“Yah, I used to think that, too.”
The thoughtless words flew out of my mouth like daggers and landed in the heart of one of my dearest friends. We were just finishing a morning run when the conversation turned to faith and doubt. She was sharing with me something that she believed deeply would help my current struggles, and I felt cynical about her suggestion to keep trying.
As soon as the condescending words came darting out of my mouth, I was filled with instant remorse. Everything went silent.
A friendship that had developed through years of endless conversation and laughter went quiet in a single thoughtless moment.
I had hurt her feelings.
We went inside my house, and I immediately found a secluded place to go and collect my thoughts. A few minutes later, I returned with a heavy heart to apologize to my friend for my thoughtless response and ask for her forgiveness. I let her know I completely understood if she didn’t want to be friends with me anymore after seeing such poor behavior.
“What are you talking about?!” she stammered.
“You hurt my feelings. You were thoughtless and that remark WAS totally undeserved…AND…of course I still want to be your friend! I can be mad at you AND still be your friend. I’ll just need a few minutes.”
THIS was a revelation to me. She saw me at my worst AND loved me anyway.
At 38 years old, I was hearing a principle that clearly revealed my lack of conflict resolution skills. The ‘AND’ principle.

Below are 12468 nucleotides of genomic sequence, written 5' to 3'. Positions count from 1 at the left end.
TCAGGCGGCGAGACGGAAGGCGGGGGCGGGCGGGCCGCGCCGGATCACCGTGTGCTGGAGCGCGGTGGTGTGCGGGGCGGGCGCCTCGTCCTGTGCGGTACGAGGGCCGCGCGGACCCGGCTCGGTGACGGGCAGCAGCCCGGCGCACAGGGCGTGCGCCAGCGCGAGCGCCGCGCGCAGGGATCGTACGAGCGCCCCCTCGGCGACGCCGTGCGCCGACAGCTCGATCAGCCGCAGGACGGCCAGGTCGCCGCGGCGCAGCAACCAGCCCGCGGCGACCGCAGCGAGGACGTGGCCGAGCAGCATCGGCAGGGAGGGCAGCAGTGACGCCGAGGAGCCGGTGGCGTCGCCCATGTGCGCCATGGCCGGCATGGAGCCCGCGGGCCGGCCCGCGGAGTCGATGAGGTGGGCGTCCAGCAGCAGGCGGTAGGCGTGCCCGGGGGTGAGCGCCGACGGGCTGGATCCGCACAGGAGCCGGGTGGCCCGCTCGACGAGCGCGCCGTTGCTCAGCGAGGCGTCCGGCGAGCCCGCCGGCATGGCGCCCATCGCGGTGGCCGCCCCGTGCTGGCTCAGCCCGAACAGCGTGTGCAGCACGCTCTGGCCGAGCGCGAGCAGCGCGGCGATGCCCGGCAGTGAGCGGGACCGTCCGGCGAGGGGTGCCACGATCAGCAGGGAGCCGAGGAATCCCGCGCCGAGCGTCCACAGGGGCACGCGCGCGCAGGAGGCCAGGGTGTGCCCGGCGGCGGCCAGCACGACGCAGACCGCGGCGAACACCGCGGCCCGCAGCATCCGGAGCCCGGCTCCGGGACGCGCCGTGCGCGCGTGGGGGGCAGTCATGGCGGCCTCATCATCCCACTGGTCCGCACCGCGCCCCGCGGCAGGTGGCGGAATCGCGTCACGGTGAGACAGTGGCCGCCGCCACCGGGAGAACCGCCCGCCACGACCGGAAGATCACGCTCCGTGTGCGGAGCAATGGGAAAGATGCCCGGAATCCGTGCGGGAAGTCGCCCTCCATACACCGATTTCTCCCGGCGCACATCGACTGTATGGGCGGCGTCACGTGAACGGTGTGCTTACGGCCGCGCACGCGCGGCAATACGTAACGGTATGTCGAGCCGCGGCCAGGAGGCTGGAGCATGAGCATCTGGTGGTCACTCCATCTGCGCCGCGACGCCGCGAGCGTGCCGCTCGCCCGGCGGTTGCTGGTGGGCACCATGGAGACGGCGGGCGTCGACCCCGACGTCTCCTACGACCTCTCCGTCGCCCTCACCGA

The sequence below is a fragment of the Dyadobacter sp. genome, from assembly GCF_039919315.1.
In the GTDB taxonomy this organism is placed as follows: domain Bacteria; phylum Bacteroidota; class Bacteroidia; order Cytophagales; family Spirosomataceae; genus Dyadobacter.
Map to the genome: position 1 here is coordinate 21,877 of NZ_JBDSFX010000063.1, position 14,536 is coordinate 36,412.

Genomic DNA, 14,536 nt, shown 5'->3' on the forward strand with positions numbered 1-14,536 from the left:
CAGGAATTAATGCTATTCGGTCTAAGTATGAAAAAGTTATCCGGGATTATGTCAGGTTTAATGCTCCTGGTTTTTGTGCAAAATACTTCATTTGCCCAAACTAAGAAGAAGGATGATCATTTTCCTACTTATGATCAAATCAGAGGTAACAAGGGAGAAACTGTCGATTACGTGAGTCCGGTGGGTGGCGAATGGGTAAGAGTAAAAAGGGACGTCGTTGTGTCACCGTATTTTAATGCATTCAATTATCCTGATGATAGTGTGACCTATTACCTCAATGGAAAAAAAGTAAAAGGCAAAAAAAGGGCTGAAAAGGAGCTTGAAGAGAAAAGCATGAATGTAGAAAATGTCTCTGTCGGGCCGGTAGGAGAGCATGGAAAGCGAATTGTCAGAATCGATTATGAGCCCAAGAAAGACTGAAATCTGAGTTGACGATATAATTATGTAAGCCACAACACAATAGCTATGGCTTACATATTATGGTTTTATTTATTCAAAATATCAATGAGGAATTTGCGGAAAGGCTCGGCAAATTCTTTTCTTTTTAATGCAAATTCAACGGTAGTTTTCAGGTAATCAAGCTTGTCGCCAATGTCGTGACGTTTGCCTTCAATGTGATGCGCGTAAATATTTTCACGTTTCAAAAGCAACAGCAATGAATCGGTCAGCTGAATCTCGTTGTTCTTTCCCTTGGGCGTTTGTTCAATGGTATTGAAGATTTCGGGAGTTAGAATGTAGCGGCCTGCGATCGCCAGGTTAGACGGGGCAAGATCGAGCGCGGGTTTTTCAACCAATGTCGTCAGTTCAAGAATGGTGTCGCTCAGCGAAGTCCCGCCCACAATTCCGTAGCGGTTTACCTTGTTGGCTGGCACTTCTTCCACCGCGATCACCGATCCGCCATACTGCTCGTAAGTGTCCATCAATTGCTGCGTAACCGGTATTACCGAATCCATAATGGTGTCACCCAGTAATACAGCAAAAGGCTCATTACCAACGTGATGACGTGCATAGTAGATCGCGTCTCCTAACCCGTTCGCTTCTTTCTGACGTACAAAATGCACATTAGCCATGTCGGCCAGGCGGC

I’d had an either/or, black or white approach to most things in life. This idea that maybe it didn’t have to be one or the other stirred the possibilities in my mind:
“You mean…I can love someone AND be frustrated with them?”
“I can hurt someone’s feelings AND they won’t just call the friendship off?”
“Is it possible that I can be imperfect AND still be lovable?”
“What if I’m allowed to have weaknesses AND still be worthy of a good life?”
The last few years have turned my very black and white world into an endless world of grey. Things aren’t so cut and dry, all or nothing like they were when I was in my twenties.
There are hard questions that don’t have clear answers. There are complex situations that need compassion instead of hard defined rules.
People aren’t always their best. Some days don’t go as planned. Relationships fail. Tragedy strikes. Cancer shows up. Life is sometimes hard…even when you’re a good person.
As the calendar turned, I had the expectation that I would slough off the challenges of 2018 and step into the new year with new energy and vitality to lift others and add goodness and beauty to my growing online village.
And sometimes I do.
This past week was hard, and I woke up yesterday thinking about “The AND Principle.” It’s not just about me and my relationships with others. It’s about me and my relationship with myself. It’s about me learning to accept myself right where I am in my growth process. I’m not perfect.
I went to work making a list of ANDs that I would benefit from acknowledging:
I’m thoughtful and loving AND sometimes I am inconsiderate and hurt people’s feelings.
I’m smart and gutsy and ever-willing to take on large projects AND sometimes I get paralyzed by the details.
I’m brave and fearless and start businesses and take my kids to far off places AND sometimes I lie in bed shaking with anxiety.
I laugh. I cry. I’m grateful, AND sometimes I complain.
I’m generous and kind and love to throw parties and make people smile AND sometimes I’m lonely and depressed and feel like life is too difficult.
I love my kids like crazy AND sometimes I’m on my phone too much.